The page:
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Adam Ondra climbing interview

20.08.2007 by

Interview with the 14 year old Czech climber after his repeats of Abysse 9a (Gorges du Loup), Speed 8c+ (Voralpsee) and Silbergeier (Rätikon).

As anticipated a few days ago, we've now got an interview with Adam Ondra, the 14 year old climber from the Czech Republic who at the start of August blazed through France and Switzerland sending some of the hardest routes there, including Abysse 9a, Speed 8c+ and Beat Kammerlander's Rätikon multi-pitch must, Silbergeier 8b+ in just one day.

We often ask ourselves in what direction sports climbing is heading and how difficult it may eventually become. It's clear that the answers lie in the hands of the new generation, and Adam Ondra seems to have given this plenty of thought. Despite his age, this young climber is quickly evolving into a world player. It comes as no surprise therefore that 15 international magazines have nominted him, amongst four others, for the second edition of the Arco Rock Legends...

Adam Ondra and the future

Let's start with Abysse 9a in France and Speed 8c+ in Switzerland. Two routes of completely different character. How can you explain this?
I've always wanted to climb every kinds of routes from huge roofs on jugs to delicate slabs.

This explains Silbergeier?
I tried Silbergeier because my friend Ondra Benes told me that I'd be able to on-sight it. I believed him. But already the first pitch surprised me. And obviously it is very hard to climb OS if there is nearly no chalk and you don't see any holds.

What does this ascent mean to you?
It was a piece of really hard climbing. I was surprised by how hard the climbing was.

You freed all the pitches in one day, but for some pitches you needed a couple of attempts. Can you see yourself going back and making a no-falls one-day ascent?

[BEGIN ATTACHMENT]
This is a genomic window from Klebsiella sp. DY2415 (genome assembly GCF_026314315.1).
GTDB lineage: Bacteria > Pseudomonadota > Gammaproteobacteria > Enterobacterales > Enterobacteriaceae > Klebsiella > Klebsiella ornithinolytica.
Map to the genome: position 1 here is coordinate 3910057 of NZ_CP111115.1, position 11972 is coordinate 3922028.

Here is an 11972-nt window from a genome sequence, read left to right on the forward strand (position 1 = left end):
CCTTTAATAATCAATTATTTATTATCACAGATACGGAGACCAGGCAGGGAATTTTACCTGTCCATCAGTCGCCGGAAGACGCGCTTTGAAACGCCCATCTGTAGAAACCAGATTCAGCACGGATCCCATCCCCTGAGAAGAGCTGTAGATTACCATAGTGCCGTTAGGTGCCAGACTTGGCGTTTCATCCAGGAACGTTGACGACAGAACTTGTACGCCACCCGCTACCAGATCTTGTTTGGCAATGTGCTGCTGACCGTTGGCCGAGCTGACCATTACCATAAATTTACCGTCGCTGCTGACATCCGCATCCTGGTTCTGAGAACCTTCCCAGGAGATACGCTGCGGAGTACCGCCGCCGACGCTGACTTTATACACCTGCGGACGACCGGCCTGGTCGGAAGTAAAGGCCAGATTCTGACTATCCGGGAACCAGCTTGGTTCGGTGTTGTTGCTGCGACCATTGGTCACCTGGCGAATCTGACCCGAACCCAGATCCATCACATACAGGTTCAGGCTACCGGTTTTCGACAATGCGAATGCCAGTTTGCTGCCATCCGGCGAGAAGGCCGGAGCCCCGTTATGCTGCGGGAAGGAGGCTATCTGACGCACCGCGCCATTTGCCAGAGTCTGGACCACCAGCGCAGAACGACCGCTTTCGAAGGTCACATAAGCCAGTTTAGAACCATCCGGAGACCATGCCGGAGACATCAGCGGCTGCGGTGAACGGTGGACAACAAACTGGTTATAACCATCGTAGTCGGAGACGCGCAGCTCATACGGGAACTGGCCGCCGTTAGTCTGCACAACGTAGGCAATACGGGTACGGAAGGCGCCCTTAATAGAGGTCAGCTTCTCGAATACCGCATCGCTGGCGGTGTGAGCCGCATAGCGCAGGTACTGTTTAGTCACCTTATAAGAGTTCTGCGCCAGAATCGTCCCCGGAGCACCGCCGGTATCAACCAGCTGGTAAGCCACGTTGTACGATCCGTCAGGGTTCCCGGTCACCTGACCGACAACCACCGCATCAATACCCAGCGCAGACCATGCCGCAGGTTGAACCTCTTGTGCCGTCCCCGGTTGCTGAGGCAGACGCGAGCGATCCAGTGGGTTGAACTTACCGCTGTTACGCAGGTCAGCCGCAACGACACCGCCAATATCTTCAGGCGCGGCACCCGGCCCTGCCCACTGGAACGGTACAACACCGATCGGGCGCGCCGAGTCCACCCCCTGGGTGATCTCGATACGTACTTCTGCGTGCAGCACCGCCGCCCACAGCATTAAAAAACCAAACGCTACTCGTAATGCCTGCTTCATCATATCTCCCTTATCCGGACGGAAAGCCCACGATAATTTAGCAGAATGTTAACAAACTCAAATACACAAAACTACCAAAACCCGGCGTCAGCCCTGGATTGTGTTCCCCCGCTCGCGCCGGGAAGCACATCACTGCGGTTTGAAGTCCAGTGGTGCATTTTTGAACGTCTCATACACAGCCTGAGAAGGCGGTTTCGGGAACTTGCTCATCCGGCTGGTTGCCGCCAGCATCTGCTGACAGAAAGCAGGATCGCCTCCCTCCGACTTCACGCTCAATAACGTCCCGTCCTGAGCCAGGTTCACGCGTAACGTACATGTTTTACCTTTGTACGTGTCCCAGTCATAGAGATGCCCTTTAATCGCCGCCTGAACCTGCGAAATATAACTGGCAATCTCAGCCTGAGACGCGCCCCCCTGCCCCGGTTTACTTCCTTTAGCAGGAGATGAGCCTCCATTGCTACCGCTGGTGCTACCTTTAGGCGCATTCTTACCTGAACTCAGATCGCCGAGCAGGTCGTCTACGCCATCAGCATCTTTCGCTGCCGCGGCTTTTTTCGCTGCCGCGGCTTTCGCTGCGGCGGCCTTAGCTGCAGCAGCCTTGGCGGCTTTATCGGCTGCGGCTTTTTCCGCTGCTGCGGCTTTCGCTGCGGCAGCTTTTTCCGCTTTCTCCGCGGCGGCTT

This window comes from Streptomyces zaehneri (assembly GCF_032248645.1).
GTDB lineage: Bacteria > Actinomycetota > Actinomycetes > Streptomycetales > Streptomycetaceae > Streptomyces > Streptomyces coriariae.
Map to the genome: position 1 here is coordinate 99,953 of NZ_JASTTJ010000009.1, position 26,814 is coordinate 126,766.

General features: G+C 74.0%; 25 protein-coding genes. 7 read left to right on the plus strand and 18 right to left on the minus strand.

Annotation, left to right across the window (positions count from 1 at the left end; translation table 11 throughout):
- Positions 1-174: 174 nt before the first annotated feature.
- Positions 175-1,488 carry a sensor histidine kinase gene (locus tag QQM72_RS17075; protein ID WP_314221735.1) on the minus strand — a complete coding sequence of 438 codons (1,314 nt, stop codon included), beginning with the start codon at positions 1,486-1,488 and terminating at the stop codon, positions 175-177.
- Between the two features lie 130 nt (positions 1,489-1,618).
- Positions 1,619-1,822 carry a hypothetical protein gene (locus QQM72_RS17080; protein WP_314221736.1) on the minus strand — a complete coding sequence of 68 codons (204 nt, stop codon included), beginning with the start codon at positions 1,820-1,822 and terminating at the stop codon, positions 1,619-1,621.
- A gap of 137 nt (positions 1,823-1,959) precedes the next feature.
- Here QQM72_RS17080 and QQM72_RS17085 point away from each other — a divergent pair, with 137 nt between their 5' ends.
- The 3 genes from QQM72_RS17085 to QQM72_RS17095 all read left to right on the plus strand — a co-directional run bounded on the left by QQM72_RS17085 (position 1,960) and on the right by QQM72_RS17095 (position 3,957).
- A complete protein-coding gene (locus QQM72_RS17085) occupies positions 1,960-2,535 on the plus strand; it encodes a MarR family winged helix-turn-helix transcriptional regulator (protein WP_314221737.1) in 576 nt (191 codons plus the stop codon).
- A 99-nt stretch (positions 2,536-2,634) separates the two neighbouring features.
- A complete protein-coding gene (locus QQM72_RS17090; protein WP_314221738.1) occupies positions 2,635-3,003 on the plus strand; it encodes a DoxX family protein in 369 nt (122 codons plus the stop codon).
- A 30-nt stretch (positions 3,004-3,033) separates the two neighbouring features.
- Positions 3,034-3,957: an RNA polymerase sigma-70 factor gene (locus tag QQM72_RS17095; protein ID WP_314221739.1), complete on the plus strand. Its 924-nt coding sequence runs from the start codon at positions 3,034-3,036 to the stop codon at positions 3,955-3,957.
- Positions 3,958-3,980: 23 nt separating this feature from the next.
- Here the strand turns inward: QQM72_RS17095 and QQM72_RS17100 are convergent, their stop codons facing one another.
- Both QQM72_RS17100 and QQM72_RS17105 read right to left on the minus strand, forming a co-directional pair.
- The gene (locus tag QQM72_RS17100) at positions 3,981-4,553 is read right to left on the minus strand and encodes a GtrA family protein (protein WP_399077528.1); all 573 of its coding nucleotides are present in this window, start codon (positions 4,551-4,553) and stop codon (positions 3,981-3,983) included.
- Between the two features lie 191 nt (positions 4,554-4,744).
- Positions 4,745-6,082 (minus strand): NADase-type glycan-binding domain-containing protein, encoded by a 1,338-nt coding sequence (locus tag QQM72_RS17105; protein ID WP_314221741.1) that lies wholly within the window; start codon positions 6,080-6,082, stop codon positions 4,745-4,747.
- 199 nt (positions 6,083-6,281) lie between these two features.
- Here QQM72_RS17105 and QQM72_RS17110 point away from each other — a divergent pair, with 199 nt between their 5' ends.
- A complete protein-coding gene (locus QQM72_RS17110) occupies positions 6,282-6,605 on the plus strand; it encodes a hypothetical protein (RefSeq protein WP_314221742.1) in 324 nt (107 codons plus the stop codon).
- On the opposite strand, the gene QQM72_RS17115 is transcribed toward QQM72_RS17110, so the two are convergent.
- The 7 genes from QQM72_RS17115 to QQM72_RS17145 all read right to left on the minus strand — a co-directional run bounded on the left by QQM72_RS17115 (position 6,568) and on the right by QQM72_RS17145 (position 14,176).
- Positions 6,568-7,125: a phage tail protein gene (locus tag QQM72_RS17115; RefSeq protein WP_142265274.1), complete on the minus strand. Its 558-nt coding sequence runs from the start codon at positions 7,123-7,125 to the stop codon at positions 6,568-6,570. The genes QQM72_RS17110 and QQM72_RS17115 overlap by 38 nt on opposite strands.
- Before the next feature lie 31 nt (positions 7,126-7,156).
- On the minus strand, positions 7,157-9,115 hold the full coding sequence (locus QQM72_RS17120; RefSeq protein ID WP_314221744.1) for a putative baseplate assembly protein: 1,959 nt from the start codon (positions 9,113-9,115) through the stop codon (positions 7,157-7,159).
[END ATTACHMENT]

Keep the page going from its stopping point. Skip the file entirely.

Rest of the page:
No, I don't ever ever want to climb that slab on the fourth pitch again:-) For me, as I feel it at the moment, it is better to do the whole route in one day and to send some pitches after a couple of tries, than to climb a route one day without succeeding on all the pitches and then returning another day to climb the route without falls. This year I probably won't climb any more multipitches, but next year I'd like to go to Rätikon again.

It seems that you manage to climb everything now. What do you find the hardest?
For me the hardest are routes where you need pure power. But I'm really motivated.

Despite your age you are at the forefront of hard repeats. How can see climbing developing in the future?
People are going to climb harder and harder routes. Development will be slower and slower, but it will always be there! I can imagine a 9c route. I believe also that a 9a on-sight is possible, but you need to climb the right route of the right character. This means a long 9a with simple moves. A bouldery 9a OS is nearly impossible.

In the last couple of years you have travelled and climbed a great deal. How has climbing changed?
There are more climbers, but more people climb indoors and don't go out often. And few people go to old school areas. What I find very impressive is how fast news travels. Somebody climbs a new route and next day the whole climbing community knows about it!

In some sports, such as gymnastics, very young athletes excel. Can you see sports climbing developing in this way?
I think many very young climbers are interested in competitions. I see it in my category in the EYS. But few of these climb on rocks. Yes, maybe they can't go outdoors because their parents can't afford it or for many other reasons. But in general I think more athletes will excel in competitions than on rocks. But I don't have the absolute truth, I really don't know....

Recently you've been nominated by an international jury for the second Salewa Rock Award which will be celebrated at Arco in Spetember, together with Andreas Bindhammer, Daniel Woods, Dave Graham and Patxi Usobiaga. What do you think?
I am very happy to be nominated together with such famous names and I'm really looking forward to meeting them.





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